My research broadly revolves around trying to understand the Universe. My work usually involves using large computer simulations or other forms of ‘Big Data’. I am usually a theorist and love working with cosmological simulations. However, I do occasionally dabble with observations and even human-based experiments.

I am currently a Postdoctoral Research Fellow and Data Analyst at Swinburne University of Technology, working with Prof. Chris Fluke.

My PhD research revolved around studying the intergalactic medium and how its evolution can inform us about the history of galaxies. I used cosmological hydrodynamic simulations to determine how fast radio bursts can probe the effects of active galactic nuclei and the ionised gas in the intergalactic medium.

My list of publications are avaliable on ADS, via my ORCID page and google scholar.

My recent scientific and public talks list is on my talks page.

Research Interests

The Intergalactic Medium

"A visualisation of the filaments of the intergalactic medium and cosmic web from the EAGLE simulations." Image Credit: The EAGLE Project

The majority of the matter in the Universe can not be found inside galaxies. Instead, most of the mass of the Universe resides in the low-density, highly ionised region outside of galaxies known as the Intergalactic Medium (IGM). Approximately 80% of baryons in the present-day Universe are located in the IGM. The fact that the IGM contains the vast majority of the mass of the Universe means it is a crucial component to study if we wish to have a complete understanding of the evolution of matter.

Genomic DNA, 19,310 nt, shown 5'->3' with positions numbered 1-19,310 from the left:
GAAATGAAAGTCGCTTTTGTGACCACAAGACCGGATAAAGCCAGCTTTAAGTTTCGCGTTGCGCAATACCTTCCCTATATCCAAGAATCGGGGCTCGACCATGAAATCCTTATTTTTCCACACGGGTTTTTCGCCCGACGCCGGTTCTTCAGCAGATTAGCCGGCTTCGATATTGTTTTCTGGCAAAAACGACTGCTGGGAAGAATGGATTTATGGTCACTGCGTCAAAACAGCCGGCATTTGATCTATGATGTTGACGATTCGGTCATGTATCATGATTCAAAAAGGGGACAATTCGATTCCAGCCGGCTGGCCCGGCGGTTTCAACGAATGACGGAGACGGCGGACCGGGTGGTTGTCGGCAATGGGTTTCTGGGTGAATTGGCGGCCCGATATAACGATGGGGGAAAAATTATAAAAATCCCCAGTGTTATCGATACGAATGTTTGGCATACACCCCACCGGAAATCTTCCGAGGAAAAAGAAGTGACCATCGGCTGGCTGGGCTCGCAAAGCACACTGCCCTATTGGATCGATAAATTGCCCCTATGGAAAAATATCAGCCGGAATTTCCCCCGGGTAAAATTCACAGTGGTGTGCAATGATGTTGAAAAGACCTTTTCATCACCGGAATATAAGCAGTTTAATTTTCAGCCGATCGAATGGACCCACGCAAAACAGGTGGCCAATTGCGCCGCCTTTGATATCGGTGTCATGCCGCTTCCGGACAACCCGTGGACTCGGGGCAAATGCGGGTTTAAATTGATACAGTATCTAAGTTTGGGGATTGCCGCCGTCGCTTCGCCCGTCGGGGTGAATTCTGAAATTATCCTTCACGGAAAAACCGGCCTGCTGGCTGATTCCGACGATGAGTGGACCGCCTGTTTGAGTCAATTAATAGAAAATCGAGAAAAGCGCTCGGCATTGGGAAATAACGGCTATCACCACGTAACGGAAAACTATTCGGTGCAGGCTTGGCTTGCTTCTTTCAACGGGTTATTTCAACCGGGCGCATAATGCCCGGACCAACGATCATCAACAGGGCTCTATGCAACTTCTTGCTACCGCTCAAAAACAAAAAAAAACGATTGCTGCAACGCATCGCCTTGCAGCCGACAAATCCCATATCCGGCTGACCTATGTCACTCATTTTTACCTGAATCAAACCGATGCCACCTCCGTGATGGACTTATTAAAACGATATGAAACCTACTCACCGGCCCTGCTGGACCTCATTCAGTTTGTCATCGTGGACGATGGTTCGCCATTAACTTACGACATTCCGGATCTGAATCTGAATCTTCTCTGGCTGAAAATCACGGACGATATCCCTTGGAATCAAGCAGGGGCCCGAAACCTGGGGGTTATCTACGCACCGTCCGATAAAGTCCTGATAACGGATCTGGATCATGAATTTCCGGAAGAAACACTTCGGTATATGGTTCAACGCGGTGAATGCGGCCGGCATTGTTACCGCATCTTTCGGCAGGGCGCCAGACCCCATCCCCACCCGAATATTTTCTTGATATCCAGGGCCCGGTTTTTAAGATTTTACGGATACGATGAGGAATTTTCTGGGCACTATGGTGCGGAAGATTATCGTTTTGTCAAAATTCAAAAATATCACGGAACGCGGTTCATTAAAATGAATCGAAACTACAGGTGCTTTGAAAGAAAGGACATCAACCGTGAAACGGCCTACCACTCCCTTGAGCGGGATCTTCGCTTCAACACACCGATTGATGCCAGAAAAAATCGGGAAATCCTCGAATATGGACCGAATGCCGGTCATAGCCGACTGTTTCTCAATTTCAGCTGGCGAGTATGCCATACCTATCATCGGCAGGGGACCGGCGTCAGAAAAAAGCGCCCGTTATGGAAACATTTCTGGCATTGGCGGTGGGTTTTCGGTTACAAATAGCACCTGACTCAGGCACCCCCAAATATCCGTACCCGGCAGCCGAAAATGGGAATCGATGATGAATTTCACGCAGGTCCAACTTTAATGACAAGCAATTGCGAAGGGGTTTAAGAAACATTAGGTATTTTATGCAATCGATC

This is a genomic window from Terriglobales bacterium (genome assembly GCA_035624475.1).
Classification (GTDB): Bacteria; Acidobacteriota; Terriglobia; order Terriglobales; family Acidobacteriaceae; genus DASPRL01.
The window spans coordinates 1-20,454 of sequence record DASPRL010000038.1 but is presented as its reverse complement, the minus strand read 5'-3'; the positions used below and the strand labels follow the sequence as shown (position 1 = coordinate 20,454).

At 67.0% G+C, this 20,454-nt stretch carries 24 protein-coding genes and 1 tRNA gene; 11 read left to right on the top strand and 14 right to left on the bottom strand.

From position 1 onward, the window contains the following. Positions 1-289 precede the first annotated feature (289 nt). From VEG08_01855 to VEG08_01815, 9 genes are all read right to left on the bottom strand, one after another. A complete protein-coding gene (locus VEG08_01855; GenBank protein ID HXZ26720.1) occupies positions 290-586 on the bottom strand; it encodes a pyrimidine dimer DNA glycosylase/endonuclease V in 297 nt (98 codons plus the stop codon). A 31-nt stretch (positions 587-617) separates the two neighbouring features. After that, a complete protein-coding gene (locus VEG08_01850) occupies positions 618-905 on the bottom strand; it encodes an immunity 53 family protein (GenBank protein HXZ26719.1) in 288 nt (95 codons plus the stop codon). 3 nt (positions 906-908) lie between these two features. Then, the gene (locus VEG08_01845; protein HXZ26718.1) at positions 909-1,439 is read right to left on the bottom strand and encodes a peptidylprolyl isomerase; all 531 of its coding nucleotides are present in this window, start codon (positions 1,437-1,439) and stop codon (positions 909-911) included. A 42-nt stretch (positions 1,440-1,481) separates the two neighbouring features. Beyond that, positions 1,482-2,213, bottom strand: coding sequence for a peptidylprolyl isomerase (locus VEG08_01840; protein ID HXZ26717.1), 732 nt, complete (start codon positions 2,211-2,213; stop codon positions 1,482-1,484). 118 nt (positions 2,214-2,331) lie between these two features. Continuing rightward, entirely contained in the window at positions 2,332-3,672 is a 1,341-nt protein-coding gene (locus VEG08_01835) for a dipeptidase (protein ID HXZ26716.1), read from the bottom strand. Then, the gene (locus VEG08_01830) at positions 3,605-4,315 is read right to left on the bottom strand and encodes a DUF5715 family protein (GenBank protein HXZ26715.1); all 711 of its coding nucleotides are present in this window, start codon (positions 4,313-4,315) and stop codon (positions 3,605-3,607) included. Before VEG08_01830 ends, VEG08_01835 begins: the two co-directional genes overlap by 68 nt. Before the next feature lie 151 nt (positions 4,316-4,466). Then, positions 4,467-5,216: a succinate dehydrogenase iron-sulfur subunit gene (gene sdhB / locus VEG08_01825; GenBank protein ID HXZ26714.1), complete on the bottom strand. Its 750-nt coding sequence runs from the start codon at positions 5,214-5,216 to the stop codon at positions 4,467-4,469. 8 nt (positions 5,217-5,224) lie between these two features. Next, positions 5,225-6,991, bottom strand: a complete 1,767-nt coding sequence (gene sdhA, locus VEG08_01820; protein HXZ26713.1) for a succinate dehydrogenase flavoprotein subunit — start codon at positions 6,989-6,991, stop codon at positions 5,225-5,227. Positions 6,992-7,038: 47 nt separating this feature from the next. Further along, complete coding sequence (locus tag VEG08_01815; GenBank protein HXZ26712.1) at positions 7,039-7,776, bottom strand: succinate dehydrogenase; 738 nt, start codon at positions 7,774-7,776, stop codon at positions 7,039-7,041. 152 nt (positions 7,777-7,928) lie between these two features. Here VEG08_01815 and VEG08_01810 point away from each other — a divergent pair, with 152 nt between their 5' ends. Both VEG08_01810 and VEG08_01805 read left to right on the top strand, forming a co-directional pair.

The IGM is tightly linked to the evolution of stars and galaxies. The IGM provides the initial conditions from which a galaxy grows and is the reservoir of pristine gas which galaxies accrete to form new stars. The intertwined nature of galaxy evolution and the IGM means it is impossible to disentangle them and study them individually. To understand one, we must understand the other. However, the IGM isn’t so easy to observe. The high-temperatures and low-densities make observations in the optical and UV extremely unfavourable.

Fast Radio Bursts

"An artists interpretation of an FRB being detected at the Molonglo Radio Telescope." Image Credit: James Josephides / Swinburne University of Technology.

Fast radio bursts (FRBs) are a class of bright, millisecond, extragalactic radio transients. In the short time since their discovery in 2007, they already appear to be a valuable tool for studying the Universe. The critical property of FRBs is their dispersion measure (DM) which is extremely sensitive to the total number of electrons along their line-of-sight. Due to the extragalactic nature of FRBs, their dispersion measure makes them an excellent probe of the highly ionised plasma that fills the intergalactic medium.


My list of publications are also avaliable on ADS, via my ORCID page and google scholar.

Batten, A. J., et al., “Fast radio bursts as probes of feedback from active galactic nuclei”, Monthly Notices of the Royal Astronomical Society: Letters, vol. 512, iss. 1, May 2022, Pages L49-L53,

Batten, A. J., et al., “The cosmic dispersion measure in the EAGLE simulations”, Monthly Notices of the Royal Astronomical Society, vol. 505, iss. 4, August 2021, Pages 5356–5369,

Batten, A. J., “Fruitbat: A Python Package for Estimating Redshifts of Fast Radio Bursts”, The Journal of Open Source Software, vol. 4, no. 37, 2019.



FRUITBAT is an open source fast radio burst (FRB) redshift estimation package written in Python. Repo on Github